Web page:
Sales of fairtrade goods increased 12 per cent during 2009 despite the recession, it was announced today (22 February) at the beginning of Fairtrade Fortnight.
However, the Fairtrade Foundatin will say at a evening reception in London, that the the global economic downturn made 2009 an incredibly tough year for the world’s poor.
The recession has been felt worst in developing countries, where an estimated 50-90 million more people were thrown into extreme poverty in 2009, according to UN Millennium Development Goal figures.
In the UK, seven in 10 people told YouGov that they cut back on their personal budgets in some way as a result of the downturn, including eating out less. Yet the UK public has remained staunchly loyal, resulting in another increase in the value of Fairtrade sales which are up by 12 per cent on 2008, to an estimated retail value of over £799m.
Seventy-one per cent of people also say they are willing to swap one or more products to Fairtrade in the next two weeks, according to the new YouGov poll commissioned by the Foundation.
"2009 was a tough year for everyone, but a desperate year for many poor communities and small farmers in developing countries," Harriet Lamb, the Chief Executive of the Fairtrade Foundation will say tonight. "For millions of growers and their families and communities, Fairtrade was able to make the difference that has helped them survive a difficult year and plan for the future. It is to the credit of the decent British and Irish public that they do care and, despite the recession, they are still voting with their wallets for fairness and want to change the indignities of an unjust trading system. These challenging times have been a wake-up call and forward-thinking companies have also been re-evaluating their priorities, seeing sustainability as the way forward for business, building relations with producers and introducing many Fairtrade products in the past year.’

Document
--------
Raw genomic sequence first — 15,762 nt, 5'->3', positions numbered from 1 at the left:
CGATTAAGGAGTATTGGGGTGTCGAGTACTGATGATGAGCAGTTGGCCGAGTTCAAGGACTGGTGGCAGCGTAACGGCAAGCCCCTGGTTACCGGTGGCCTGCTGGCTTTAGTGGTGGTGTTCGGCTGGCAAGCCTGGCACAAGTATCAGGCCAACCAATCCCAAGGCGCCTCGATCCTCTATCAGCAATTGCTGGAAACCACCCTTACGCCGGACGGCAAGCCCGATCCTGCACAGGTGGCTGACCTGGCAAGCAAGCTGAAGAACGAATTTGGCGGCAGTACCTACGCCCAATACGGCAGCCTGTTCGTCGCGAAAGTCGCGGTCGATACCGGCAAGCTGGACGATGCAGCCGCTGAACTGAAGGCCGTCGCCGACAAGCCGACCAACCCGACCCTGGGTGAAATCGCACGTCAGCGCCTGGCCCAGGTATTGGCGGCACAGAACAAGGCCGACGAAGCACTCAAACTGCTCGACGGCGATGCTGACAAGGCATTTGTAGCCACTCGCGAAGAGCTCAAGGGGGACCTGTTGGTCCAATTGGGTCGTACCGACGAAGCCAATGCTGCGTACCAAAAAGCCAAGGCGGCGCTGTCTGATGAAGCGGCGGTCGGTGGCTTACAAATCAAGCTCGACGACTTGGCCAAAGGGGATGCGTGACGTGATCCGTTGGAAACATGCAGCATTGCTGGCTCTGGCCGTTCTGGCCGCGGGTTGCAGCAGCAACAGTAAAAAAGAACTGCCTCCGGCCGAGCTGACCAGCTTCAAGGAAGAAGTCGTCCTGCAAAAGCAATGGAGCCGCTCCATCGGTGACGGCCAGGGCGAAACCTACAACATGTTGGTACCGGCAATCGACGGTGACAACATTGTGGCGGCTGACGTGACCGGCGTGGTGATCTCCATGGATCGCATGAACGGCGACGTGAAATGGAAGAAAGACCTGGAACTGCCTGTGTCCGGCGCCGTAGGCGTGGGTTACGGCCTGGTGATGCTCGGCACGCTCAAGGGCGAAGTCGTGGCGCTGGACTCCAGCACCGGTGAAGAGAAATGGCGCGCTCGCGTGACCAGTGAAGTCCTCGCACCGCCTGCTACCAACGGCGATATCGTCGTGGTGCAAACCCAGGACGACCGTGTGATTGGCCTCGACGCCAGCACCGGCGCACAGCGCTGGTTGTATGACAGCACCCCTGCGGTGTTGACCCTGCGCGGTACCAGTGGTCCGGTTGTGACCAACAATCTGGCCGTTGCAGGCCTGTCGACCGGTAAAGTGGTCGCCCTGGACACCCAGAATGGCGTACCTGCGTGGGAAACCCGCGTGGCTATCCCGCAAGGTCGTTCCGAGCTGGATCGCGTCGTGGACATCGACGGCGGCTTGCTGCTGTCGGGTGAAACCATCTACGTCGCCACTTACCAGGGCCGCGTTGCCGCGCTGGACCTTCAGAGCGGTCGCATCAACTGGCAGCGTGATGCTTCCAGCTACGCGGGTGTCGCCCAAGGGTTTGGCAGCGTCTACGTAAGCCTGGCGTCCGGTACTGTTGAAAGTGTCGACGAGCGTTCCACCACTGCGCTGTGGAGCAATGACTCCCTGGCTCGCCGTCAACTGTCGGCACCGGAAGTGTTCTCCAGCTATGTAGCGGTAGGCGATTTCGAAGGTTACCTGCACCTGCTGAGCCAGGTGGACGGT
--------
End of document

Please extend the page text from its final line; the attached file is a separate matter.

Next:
Business momentum for Fairtrade continued to grow throughout 2009 fuelling sales growth, with a string of major commitments. Mainstream moves to Fairtrade included Cadbury Dairy Milk, all Starbucks espresso-based coffee, and Nestle’s four-finger KitKat - although this has been criticised by campaigners as a token gesture.
Sainsbury’s have also been rolling out their commitment to convert all their tea and coffee, Morrison’s are converting all their roast and ground coffee, Tesco is converting their Finest Tea and Tate & Lyle is converting their retail sugar. With new Fairtrade standards for cosmetics, companies like Boots, Lush, Bubble & Balm, and Neal’s Yard have all introduced Fairtrade lines.
This week, Ben and Jerry’s announced that they will be going 100 per cent Fairtrade in the UK and throughout Europe by the end of 2011, and globally by the end of 2013 – which means that every ingredient they use that can be Fairtrade certified, from sugar to nuts to cocoa, will be.
Last month, Green and Black’s also announced they will switch their entire range of chocolate bars and beverages to 100 per cent Fairtrade by the end of 2011.
The International Development Secretary, Douglas Alexander, who will be on a panel at the launch of Fairtrade Fortnight said: "Farmers and producers in some of the world’s poorest countries have suffered at the sharp end of the economic crisis and, in many cases, it is thanks to Fairtrade that they have been able to feed their families and keep their children in education. The label’s success on the high street is testament to UK shoppers’ desire to make a difference through their everyday purchases. I'm delighted that the Government’s recent promise of £12 million for Fairtrade will help increase the amount of products on our supermarket shelves and support thousands of extra families in the years ahead."
Fairtrade Fortnight 2010 has the theme of ‘The Big Swap’ to rally people across the UK and Ireland to swap everyday shopping basket items for Fairtrade products during the fortnight. During Fairtrade Fortnight, the Fairtrade Foundation will tot up product swaps on a special online swap-o-meter at www.bigswap.org.uk
Fairtrade Fortnight is the annual nationwide campaign to promote awareness of Fairtrade and encourage people to buy products which carry the FAIRTRADE Mark in order to help farmers in developing countries.
Around 300 Fairtrade campaigners, retailers, manufacturers, producers, consumers and government ministers will be attending this evening’s reception